Visit to southern Sierra grove offers rare opportunity to view damage from Windy Fire
Provided an opportunity to visit one of the giant sequoia groves affected by the Windy Fire before the first major storms cut off access for the winter, League staff on Oct. 15 briefly toured the organization’s 160-acre property within the Red Hill grove. The team confirmed that 100% of the property experienced wildfire during the Windy Fire, and that much of the property burned at either high-severity or the high-end-of-moderate severity. Access to the interior of the property was limited, but staff observed a number of dead monarch giant sequoia amid others that survived the fire.
A complete giant sequoia mortality study will be conducted by the League and its partners in spring 2022. The League had prepared a 60-acre unit for a prescribed burn this fall in the hope of reducing the risk of catastrophic wildfire loss. The League held approved permits, and contracted with a burn boss; however, the Windy Fire got there first.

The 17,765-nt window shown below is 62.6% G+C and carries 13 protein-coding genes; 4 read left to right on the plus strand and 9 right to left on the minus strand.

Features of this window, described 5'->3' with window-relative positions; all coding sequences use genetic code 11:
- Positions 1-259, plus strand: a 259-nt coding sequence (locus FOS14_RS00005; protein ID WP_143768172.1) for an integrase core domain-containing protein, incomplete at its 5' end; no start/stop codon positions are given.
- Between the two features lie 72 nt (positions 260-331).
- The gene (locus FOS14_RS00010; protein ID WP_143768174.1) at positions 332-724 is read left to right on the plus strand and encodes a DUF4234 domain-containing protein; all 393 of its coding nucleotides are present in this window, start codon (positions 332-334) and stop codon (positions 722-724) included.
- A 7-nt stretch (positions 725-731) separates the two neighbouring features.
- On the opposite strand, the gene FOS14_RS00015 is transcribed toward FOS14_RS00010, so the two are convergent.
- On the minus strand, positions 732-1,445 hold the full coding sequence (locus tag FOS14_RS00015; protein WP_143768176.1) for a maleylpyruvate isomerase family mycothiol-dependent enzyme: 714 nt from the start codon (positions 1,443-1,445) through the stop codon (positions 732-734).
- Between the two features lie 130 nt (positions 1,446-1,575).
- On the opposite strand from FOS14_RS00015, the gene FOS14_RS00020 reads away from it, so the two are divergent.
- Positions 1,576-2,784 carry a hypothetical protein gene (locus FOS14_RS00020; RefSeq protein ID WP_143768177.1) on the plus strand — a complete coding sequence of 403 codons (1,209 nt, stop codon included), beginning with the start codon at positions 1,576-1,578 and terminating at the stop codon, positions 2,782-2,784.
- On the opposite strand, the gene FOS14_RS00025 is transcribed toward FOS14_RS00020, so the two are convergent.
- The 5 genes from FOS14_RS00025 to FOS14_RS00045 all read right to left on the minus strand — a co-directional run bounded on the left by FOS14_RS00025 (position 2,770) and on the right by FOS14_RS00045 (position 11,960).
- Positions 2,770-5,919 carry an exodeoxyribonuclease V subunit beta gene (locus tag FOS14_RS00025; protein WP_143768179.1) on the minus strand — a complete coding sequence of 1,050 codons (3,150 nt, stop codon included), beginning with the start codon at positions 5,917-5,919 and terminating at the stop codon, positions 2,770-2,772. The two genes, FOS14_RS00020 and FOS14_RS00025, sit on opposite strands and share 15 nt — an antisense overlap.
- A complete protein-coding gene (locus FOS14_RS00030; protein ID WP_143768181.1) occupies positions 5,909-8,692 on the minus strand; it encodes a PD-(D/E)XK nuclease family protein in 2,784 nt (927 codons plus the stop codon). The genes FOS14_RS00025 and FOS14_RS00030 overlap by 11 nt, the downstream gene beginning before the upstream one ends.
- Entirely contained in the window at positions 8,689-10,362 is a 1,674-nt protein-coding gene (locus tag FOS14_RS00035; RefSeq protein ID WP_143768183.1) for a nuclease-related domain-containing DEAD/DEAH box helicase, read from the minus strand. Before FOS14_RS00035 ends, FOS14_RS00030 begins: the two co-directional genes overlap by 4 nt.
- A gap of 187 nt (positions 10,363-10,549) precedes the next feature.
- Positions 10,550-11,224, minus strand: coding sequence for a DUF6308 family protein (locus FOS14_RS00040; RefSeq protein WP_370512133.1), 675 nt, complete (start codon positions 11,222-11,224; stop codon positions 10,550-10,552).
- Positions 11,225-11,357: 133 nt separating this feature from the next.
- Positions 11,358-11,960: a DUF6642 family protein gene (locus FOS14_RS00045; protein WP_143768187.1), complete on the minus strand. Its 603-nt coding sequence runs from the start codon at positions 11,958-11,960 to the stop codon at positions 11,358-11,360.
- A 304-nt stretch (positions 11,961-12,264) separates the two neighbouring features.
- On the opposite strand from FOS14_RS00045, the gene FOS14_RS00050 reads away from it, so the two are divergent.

Since Sept. 9, the lightning-caused Windy Fire has burned 97,554 acres and is 92% contained as of Oct. 25. The League’s Red Hill property, on the South Fork of the Tule River in the southern Sierra, contains 110 ancient giant sequoia and provides a critical habitat for a variety of imperiled species including the Pacific fisher, Sierra marten and California spotted owl. Red Hill is located less than 200 miles from Los Angeles.
Preliminary studies from the National Park Service estimate that between 7,500 and 10,400 mature giant sequoia were killed in the 2020 Castle Fire/SQF Complex in the Sierra Nevada. This constitutes between 10% and 14% of the oldest and largest trees. This is stunning news, considering that giant sequoia have evolved to be highly resistant to fire. In recent years, the loss of just a few dozen giant sequoia was considered highly unusual.
While many factors, including climate change, contributed to the devastation, it is the unnatural buildup of vegetation due to decades of fire suppression in the Sierra Nevada that is the most immediate issue.